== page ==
gop [mode]
			On efifb(4) systems, sets the video resolution in pix-
			els to mode.  If mode is not given, a list of avail-
			able modes is shown.

	      memory	If used	without	any arguments, this command will print
			out the	memory configuration as	determined through
			BIOS routines.	Otherwise the arguments	specify	how to
			modify the memory configuration.  They take the	form
			of:

			      =size[KMG]
			      [+-]size@address

			Meaning	to add(+), exempt(-) or	limit(=) the amount of
			memory specified by size at the	location specified by
			address.  Both size and	base address can be specified
			as octal, decimal, or hexadecimal numbers, as accepted
			by the strtoul(3) routine.  Memory size	may be suf-
			fixed by K or k, for kilobytes;	M or m,	for megabytes;
			and G or g, for	gigabytes.

			The limit(=) option simply ignores any memory above
			the given memory limit.	 This is useful	for testing
			kernels	in an artificially constrained memory situa-
			tion.  For example, the	following limits the kernel to
			using only memory below	64MB:

			      machine mem =64M

			Memory segments	are not	required to be adjacent	to
			each other; the	only requirement is that there is real
			physical memory	under the range	added.	The following
			example	adds 32MB of memory right after	the first
			16MB:

			      machine mem +0x2000000@0x1000000

			Another	useful command is to withdraw a	range of mem-
			ory from OS usage (it may have been wrongfully re-
			ported as useful by the	BIOS).	This example effec-
			tively excludes	the 15-16MB range from the map of use-
			ful memory:

			      machine mem -0x100000@0xf00000

	      regs	Prints contents	of processor registers if compiled
			with DEBUG.

	      video [mode]
			On EFI systems,	sets the video resolution in columns
			and rows to mode.  If mode is not given, a list	of
			available modes	is shown.

     reboot   Reboots the machine by initiating	a warm boot procedure.

     set [varname [value]]
	      If invoked without arguments, prints a list of variables and
	      their values.  If	only varname is	specified, displays contents
	      of that variable.	 If varname and	value are both specified, sets
	      that variable to the given value.	 Variables include:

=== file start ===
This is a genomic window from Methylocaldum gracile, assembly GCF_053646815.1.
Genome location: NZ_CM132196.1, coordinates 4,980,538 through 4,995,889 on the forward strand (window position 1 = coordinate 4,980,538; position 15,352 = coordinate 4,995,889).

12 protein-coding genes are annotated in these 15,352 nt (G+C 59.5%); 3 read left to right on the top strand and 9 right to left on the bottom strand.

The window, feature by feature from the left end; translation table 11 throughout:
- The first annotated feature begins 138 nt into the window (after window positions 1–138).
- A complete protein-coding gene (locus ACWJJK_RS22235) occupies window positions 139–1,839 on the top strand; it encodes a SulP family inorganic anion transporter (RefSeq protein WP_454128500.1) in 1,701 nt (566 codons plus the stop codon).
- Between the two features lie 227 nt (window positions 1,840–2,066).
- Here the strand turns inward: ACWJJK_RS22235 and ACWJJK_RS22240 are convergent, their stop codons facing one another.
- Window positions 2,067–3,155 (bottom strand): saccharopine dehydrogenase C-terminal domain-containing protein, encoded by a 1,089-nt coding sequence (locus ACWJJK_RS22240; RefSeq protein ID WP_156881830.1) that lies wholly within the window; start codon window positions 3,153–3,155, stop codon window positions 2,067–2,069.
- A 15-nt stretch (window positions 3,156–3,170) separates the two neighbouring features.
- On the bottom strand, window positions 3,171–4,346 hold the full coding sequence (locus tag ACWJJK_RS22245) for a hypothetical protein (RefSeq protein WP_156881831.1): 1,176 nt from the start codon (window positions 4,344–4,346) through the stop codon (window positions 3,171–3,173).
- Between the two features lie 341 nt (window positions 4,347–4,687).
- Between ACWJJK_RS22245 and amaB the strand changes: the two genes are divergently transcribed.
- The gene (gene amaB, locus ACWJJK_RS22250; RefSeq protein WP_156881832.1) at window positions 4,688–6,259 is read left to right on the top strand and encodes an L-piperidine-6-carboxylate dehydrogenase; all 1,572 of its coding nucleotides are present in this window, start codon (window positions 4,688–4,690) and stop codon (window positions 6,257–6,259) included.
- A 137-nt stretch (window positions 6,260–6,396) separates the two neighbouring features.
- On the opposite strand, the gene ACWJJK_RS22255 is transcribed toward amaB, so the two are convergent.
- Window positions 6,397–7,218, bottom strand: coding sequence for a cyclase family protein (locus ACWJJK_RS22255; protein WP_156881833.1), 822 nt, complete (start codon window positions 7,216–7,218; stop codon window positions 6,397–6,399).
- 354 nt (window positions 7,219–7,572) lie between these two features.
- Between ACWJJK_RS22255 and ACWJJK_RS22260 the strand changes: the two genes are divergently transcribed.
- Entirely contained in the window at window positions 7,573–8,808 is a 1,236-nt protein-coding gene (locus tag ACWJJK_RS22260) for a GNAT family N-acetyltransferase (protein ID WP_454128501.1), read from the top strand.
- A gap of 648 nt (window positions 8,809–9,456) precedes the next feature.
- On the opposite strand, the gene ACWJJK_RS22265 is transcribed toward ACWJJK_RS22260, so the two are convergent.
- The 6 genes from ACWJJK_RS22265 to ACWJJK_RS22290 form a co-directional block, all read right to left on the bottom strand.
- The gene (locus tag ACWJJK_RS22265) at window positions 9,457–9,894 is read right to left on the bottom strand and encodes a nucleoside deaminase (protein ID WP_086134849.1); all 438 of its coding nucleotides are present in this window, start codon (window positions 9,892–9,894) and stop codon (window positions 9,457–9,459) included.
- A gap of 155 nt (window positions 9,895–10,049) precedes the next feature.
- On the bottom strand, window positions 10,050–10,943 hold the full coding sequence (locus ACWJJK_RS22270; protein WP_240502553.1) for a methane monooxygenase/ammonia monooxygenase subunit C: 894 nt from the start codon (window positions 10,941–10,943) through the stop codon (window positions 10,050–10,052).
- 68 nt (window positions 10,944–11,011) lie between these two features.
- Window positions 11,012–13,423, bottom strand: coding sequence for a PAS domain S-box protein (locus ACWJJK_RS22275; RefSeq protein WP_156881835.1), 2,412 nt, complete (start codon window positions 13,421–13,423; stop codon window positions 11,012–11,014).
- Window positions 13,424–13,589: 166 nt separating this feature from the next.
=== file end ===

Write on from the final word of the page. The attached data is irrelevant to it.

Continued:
addr	  Address at which to load the kernel.
	      db_console  Boolean (0 or	1) to permit entry into	the kernel de-
			  bugger before	the ddb.console	sysctl gets effective.
	      debug	  Debug	flag if	boot was compiled with DEBUG defined.
	      device	  Boot device name (e.g., fd0a,	hd0a).
	      howto	  Options to pass to the loaded	kernel.
	      image	  File name containing the kernel image.
	      timeout	  Number of seconds boot will wait for human interven-
			  tion before booting the default kernel image.
	      tty	  Active console device	name (e.g., com0, com1,	pc0).

     stty [device [speed]]
	      Displays or sets the speed for a console device.	If changing
	      the baudrate for the currently active console, boot offers you
	      five seconds of grace time before	committing the change to allow
	      you to change your terminal's speed to match.  If	changing speed
	      not for the active console, the baudrate is set for the next
	      time you switch to a serial console.  The	baudrate value is not
	      used for the pc0 console.

	      The default baudrate is 9600bps.

     time     Displays system time and date.

FILES
     /usr/mdec/biosboot	   first stage bootstrap
     /usr/mdec/pxeboot	   PXE bootstrap
     /boot		   system bootstrap
     /etc/boot.conf	   system bootstrap's startup file
     /bsd		   kernel image
     /bsd.sp		   kernel image	for single processor machines
     /bsd.mp		   kernel image	for multiprocessor machines
     /bsd.rd		   kernel image	for installation/recovery

EXAMPLES
     Boot the default kernel:

	   boot> boot

     Remove the	5 second pause at boot-time permanently, causing boot to load
     the kernel	immediately without prompting:

	   # echo "boot" > /etc/boot.conf

     Use serial	console.  A null modem cable should connect the	specified se-
     rial port to a terminal.  Useful for debugging.

	   boot> set tty com0

     Invoke the	serial console at every	boot:

	   # echo "set tty com0" > /etc/boot.conf

     Boot the kernel named /bsd	from the second	hard disk in "User Kernel
     Configuration" mode (see boot_config(8)).	This mechanism allows for the
     explicit enabling and disabling of	devices	during the current boot	se-
     quence, as	well as	the modification of device parameters.	Once booted,
     such changes can be made permanent	by using config(8)'s -e	option.

	   boot> boot hd1a:/bsd	-c

SEE ALSO
     gzip(1), autoconf(4), ddb(4), softraid(4),	biosboot(8), boot_amd64(8),
     boot_config(8), fdisk(8), installboot(8), pxeboot(8), reboot(8)

HISTORY
     This program was written by Michael Shalayeff for OpenBSD 2.1 on the i386
     platform, and was later ported to the amd64 platform.

FreeBSD	13.0		       December	23, 2019		  FreeBSD 13.0

NAME | DESCRIPTION | COMMANDS | FILES | EXAMPLES | SEE ALSO | HISTORY